Every year, petrol heads from all over South Africa gravitate towards Hakskeenpan—a desert pan in the north-western corner of the country. Kalahari Desert Speedweek has become a pilgrimage of sorts for many, with a simple formula: bring a vehicle, camp out, ride the pan and record a speed.
I’ve yet to attend Speedweek—but Cape Town locals Los Muertos Motorcycles are regular faces on the pan. I caught up with LMMC’s Steve Pitt to get a feel for what I’ve been missing.
You guys make the trek each year—what’s the attraction?
We go because it’s one of the most awesome events for true petrol heads the country has to offer. Besides Hakskeenpan being a beautiful and bizarre landscape that everyone living in SA should see; riding or driving your chosen vehicle on it at high speed is the closest you’ll come to starring in Mad Max.
From a commercial point of view, it’s a great branding excercise for us and the perfect opportunity to shoot footage of our bikes and cars. The light there is insane (as you can see from some of the shots) and typical desert sunsets make everything seem surreal.
So it’s a good vibe then…
Most people who you meet there are the kind who want to make any motor go faster, and have inevitably spent an entire year working on, or building from scratch, whatever vehicle they intend to take to the pan for the event.
Some of the biggest thrills are not necessarily experienced on the speed run, but enjoyed on the 600 square kilometre periphery—riding in tandem with the throttle wide open, or doing donuts on the cracked clay surface and kicking up as much dust as possible—with close friends, colleagues and strangers alike. There’s something about waking up, and the first thing you do, after coffee (met brandewyn) and a smoke, is jump on a bike and cruise off as far as the eye can see.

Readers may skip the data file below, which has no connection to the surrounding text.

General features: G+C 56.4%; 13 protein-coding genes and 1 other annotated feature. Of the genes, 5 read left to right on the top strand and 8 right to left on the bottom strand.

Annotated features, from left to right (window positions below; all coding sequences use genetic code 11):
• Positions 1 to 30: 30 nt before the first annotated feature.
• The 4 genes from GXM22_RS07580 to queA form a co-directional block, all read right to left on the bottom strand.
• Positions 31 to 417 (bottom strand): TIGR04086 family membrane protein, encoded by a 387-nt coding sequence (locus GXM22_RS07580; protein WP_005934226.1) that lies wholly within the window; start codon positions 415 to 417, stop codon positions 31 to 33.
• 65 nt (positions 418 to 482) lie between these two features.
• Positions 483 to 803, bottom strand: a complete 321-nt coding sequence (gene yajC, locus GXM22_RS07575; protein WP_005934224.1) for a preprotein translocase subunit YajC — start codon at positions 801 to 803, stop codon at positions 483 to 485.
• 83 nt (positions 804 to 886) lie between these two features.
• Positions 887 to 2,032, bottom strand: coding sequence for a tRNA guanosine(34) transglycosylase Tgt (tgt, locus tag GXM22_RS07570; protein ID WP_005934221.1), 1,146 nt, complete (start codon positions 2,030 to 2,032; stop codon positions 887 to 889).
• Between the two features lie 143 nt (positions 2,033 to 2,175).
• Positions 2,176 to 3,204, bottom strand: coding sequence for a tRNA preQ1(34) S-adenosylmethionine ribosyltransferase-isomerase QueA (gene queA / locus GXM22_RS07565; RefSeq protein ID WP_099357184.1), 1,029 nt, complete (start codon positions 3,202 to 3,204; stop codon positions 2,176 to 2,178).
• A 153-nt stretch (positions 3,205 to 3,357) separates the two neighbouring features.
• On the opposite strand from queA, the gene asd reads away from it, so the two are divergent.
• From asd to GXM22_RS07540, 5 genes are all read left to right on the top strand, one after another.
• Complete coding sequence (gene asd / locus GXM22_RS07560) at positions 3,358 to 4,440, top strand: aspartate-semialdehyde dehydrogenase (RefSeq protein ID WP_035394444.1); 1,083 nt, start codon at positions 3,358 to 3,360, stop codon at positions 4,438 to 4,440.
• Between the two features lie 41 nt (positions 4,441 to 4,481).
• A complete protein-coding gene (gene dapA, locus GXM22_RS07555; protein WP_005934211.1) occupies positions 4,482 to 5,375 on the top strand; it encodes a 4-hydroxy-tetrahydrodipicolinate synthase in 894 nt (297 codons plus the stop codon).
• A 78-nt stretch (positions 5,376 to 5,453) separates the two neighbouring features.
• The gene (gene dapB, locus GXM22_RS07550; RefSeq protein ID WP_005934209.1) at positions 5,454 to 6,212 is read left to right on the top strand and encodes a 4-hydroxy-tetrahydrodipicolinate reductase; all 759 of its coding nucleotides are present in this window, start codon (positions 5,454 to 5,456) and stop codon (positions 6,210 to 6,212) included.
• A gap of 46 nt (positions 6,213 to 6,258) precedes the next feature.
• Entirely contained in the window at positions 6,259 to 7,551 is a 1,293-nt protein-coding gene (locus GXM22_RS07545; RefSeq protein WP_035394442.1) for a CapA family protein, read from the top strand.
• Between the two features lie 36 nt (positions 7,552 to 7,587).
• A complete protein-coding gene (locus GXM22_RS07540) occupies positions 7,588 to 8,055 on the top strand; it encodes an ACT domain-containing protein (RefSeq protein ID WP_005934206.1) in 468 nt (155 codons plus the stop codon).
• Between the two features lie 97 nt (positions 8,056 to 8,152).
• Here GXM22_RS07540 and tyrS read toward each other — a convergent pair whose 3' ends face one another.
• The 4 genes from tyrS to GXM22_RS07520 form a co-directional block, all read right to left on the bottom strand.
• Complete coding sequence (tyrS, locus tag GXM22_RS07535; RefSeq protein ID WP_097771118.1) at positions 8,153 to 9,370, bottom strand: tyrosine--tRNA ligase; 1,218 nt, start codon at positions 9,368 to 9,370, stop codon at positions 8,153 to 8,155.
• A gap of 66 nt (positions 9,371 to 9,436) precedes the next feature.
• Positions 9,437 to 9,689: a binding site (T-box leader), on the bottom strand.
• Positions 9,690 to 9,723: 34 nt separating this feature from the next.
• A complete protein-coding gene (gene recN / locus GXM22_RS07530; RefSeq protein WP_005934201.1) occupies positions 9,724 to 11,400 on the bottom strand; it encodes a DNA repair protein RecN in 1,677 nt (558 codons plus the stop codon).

How big was your crew this year?
Our crew was fifteen strong, made up of close friends and some chinas from Cape Town who were up last year. We all camped together, making it the most festive year so far.
And your vehicles?
We took our two stars—being the ’83 Honda XL500 ‘Swart Gevaar’ and ’81 Yamaha SR500—and three LMMC-branded cars. We didn’t run the bikes, but all three cars ran. The red ’88 Porsche 911 did 205km/h, the Martini-coloured ’83 Porsche 911 did 212km/h and the ’68 Pontiac GTO hit 208km/h.
Not very impressive, I know, but the track was particularly dodgy this year due to deep sand at points thanks to the wind.
Sounds sketchy; any mishaps on your last visit?
No serious mishaps in our crew—except someone (no names) flipped a YZ250!
One of our crew, however, was unfortunate enough to accept a ride with three other blokes in a very fast Opel Record with a V8 in it. They managed to run into a two-million-year-old shale shelf at over 200km/h. No one got killed but they all went to hospital.
Run us through a day at Speedweek…
A typical day starts with a desert hangover. Then we start a small fire, put coffee pot on and have a couple of smokes—and maybe a quick ride. After that it’s off to breakfast at the main tent, and then watching runs across at the speed run. We ride and drive all day with a lunch break in between.
Then it’s down to our favourite spot, behind and beyond the start line, with a large cooler box on the bakkie for sundowners and sunset photo ops. After sunset it’s back to camp for some serious kuier-ing and campfires.
Dinner’s at the main tent, with the local band doing shocking covers of typical 60s and 70s rock acts.
I don’t remember ever once actually going to sleep—just a bunch of lads playing Mad Max in the desert.